- When introducing a new character, do you give a laundry list of character-traits (i.e., Rachel is bossy, mean, a know-it-all)? How can you show these traits throughout your novel without having to list them?
- Are there places/opportunities to add quirky details about your characters (without telling)?
- Are the scenes easy to visualize? How can you add detail and 'show' what's really happening in a way that comes alive for the reader?
Nope, just kidding. You've got one more thing to do. Gotcha again. Now you must look at your query with the same critical eye for 'showing' versus 'telling.' Agents want to read the voice of your manuscript in the query. After all that revising, why give them a query that summarizes your plot without 'showing' them your characters? Liven it up!
Here are some helpful resources to aid you on your way:
One of the best discussions on this issue can be found at QueryTracker. Several rules of thumb are given (with accompanying examples) and practice exercises are also included. Make sure to read their blurb at the end which mentions those times when 'telling' is appropriate.
Barbara Poelle wrote a great article entitled 'Traiting Up' about how to use quirks to create a deep, rich, and believable character. This is a MUST READ if you are receiving rejections from agents stating that your manuscript sounds plot-driven and not character-driven. Heck, this is a MUST READ for all writers.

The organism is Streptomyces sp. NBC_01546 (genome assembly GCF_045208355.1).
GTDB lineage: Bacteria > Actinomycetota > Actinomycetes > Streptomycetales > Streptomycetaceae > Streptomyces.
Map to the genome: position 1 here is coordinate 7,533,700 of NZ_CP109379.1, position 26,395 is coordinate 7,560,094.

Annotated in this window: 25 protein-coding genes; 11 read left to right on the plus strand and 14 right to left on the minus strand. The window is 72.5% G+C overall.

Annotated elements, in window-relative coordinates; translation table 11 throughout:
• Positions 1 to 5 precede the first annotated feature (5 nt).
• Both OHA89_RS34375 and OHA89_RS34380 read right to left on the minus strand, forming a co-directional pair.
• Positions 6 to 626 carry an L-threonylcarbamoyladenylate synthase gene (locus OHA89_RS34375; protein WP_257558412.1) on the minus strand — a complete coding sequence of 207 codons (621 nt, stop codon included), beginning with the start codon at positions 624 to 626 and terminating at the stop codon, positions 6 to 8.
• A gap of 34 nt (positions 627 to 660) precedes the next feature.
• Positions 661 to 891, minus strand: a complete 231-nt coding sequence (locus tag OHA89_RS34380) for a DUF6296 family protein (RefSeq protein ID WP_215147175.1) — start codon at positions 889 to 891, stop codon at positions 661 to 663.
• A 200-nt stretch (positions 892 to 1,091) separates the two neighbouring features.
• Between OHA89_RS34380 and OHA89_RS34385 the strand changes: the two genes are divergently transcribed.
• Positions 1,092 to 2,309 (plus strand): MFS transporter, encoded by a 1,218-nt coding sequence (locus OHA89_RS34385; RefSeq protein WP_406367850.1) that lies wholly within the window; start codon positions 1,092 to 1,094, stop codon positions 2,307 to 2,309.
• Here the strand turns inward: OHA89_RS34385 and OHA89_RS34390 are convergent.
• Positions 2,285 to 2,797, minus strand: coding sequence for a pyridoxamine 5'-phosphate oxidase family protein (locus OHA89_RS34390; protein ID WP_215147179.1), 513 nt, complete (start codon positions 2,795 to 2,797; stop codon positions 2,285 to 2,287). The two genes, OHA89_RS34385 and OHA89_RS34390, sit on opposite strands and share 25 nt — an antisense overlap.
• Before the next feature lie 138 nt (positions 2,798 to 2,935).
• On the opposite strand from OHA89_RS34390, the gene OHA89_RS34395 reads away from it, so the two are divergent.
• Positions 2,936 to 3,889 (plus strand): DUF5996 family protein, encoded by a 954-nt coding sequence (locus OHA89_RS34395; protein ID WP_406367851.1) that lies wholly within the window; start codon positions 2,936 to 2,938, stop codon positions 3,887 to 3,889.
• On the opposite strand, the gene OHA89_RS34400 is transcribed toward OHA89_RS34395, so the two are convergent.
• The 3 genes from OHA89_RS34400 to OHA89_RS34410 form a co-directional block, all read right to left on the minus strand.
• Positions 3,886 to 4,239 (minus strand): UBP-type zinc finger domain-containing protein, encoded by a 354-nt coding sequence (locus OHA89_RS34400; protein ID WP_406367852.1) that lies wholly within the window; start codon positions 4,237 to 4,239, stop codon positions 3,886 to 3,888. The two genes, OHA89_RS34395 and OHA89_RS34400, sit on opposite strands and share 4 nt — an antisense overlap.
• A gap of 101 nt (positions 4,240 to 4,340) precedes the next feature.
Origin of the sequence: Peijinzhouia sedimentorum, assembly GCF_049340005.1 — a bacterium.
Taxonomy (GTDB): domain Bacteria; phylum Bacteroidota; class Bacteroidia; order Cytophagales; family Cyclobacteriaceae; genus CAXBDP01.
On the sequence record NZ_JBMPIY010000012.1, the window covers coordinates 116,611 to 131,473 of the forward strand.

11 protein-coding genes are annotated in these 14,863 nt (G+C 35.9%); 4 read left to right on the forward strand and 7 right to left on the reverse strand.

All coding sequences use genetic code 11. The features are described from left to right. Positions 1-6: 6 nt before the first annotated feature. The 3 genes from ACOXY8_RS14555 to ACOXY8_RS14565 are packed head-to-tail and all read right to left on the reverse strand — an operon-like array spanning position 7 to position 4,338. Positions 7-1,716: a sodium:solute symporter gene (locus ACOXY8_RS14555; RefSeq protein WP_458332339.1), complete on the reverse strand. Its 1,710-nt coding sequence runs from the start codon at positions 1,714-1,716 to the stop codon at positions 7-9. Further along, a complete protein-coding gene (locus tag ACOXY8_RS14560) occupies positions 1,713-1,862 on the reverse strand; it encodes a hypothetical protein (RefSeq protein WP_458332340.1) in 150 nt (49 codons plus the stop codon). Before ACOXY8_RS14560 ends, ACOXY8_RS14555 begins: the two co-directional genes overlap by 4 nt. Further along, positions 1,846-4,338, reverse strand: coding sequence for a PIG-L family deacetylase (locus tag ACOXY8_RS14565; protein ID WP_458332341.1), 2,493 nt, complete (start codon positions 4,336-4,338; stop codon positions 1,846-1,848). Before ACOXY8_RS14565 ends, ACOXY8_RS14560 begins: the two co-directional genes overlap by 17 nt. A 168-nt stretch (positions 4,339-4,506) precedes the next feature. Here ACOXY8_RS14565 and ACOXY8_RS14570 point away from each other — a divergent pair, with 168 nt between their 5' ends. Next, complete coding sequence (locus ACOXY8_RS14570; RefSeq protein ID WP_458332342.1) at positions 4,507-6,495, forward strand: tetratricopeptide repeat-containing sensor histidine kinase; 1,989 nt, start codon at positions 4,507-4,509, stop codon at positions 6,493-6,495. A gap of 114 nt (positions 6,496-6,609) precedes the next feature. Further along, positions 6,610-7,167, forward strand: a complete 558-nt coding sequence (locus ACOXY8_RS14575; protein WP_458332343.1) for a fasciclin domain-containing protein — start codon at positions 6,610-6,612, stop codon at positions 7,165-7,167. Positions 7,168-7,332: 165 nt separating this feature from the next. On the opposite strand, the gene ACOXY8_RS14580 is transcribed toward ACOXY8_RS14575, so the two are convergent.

The Fractured Keyboard details how to spot and avoid those pesky adverbs. She also goes into why they don't work and gives examples of how to rewrite without them.
Author Marsha Skrypuch gives her Five Word Rule for Dialogue, a great guide for cutting out unnecessary dialogue that might be slowing down your manuscript (and thereby committing the sin of telling, instead of showing). Note: not all dialogue is unnecessary--just the dialogue that does not further the plot or characterization of your cast.
This is a lot to learn, but once a writer masters this, it changes the way you write (and rewrite--which is just as important).
UPDATE (04/07/09): After creating this post, I started a new thread on the Children's Writers and Illustrators Message Board about 'Showing' versus 'Telling.' Several members of the site provided a great exchange on the topic. Check out this post's comment section to read some examples provided by Verla Kay, creator of CWIMB, and contributing member Harrietthespy.
UPDATE (04/09/09): Literary agent Rachelle Gardner posted an excellent article about why it is important to SHOW in your query and not TELL.
UPDATE (04/10/09): Writer Elle Scott over at Writing Advice for the Absolute Newbie describes when and how to use speech tags (i.e., "Mmmm...pie," Rachel said hungrily). Poor use of speech tags can equate to 'telling,' but when used appropriately (and sparingly) they can liven up a section of dialogue.
UPDATE (04/14/09): Blogger and aspiring author T. Anne (from White Platonic Dreams) summarized an article on '9 signs you're telling, not showing.' Examples are given for each symptom, as well as ways to switch the telling into showing.